World Capital of Architecture, Rio de Janeiro has to confront its own challenges

. Jan 15, 2020
the landmark Lapa Arches in Rio de Janeiro The landmark Lapa Arches in Rio de Janeiro. Photo: Lazyllama/Shutterstock

Rio de Janeiro is not known as the Wonderful City by chance. Its exuberant natural landscapes are already Brazil’s most famous picture postcards, but this year, architecture will take center stage with Unesco and the International Union of Architects (UIA) making Rio 2020’s World Capital of Architecture. Now, amid a global debate on urban planning, the Wonderful City will have a chance to examine its own challenges and look for solutions.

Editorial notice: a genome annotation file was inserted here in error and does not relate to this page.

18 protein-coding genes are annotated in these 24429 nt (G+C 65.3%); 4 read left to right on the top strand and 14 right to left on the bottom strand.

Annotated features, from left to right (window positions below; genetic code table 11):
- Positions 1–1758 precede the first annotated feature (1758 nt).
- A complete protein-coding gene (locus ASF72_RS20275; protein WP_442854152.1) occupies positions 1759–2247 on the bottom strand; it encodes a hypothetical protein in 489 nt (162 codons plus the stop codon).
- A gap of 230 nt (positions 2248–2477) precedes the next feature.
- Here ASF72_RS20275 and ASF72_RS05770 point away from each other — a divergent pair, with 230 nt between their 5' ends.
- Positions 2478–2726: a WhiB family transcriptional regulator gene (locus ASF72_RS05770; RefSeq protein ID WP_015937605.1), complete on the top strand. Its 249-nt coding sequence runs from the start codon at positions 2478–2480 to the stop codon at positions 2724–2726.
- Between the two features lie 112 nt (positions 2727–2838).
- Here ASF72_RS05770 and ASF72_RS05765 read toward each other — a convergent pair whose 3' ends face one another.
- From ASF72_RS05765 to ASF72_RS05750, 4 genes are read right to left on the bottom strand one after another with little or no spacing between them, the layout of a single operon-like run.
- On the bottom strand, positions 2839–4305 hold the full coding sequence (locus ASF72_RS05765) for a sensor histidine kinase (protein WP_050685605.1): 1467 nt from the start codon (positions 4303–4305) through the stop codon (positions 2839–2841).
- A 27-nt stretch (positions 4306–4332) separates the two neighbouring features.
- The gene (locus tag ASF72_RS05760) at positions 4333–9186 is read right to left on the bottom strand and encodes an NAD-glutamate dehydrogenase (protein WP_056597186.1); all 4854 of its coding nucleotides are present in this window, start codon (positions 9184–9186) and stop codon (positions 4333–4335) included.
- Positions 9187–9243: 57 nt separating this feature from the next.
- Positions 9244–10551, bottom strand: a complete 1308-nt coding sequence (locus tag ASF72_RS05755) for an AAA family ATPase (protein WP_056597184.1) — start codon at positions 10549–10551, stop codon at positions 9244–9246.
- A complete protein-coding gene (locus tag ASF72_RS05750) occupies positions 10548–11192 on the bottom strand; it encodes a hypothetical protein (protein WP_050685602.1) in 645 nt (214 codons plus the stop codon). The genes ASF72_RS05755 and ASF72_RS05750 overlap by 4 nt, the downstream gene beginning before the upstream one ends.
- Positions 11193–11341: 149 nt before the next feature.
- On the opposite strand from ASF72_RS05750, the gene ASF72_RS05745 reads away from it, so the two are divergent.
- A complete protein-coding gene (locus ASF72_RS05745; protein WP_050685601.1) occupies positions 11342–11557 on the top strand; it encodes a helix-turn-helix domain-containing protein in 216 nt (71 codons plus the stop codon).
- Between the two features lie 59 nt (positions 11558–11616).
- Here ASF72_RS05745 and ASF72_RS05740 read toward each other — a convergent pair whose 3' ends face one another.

Throughout the year, Rio de Janeiro will be hosting a series of events about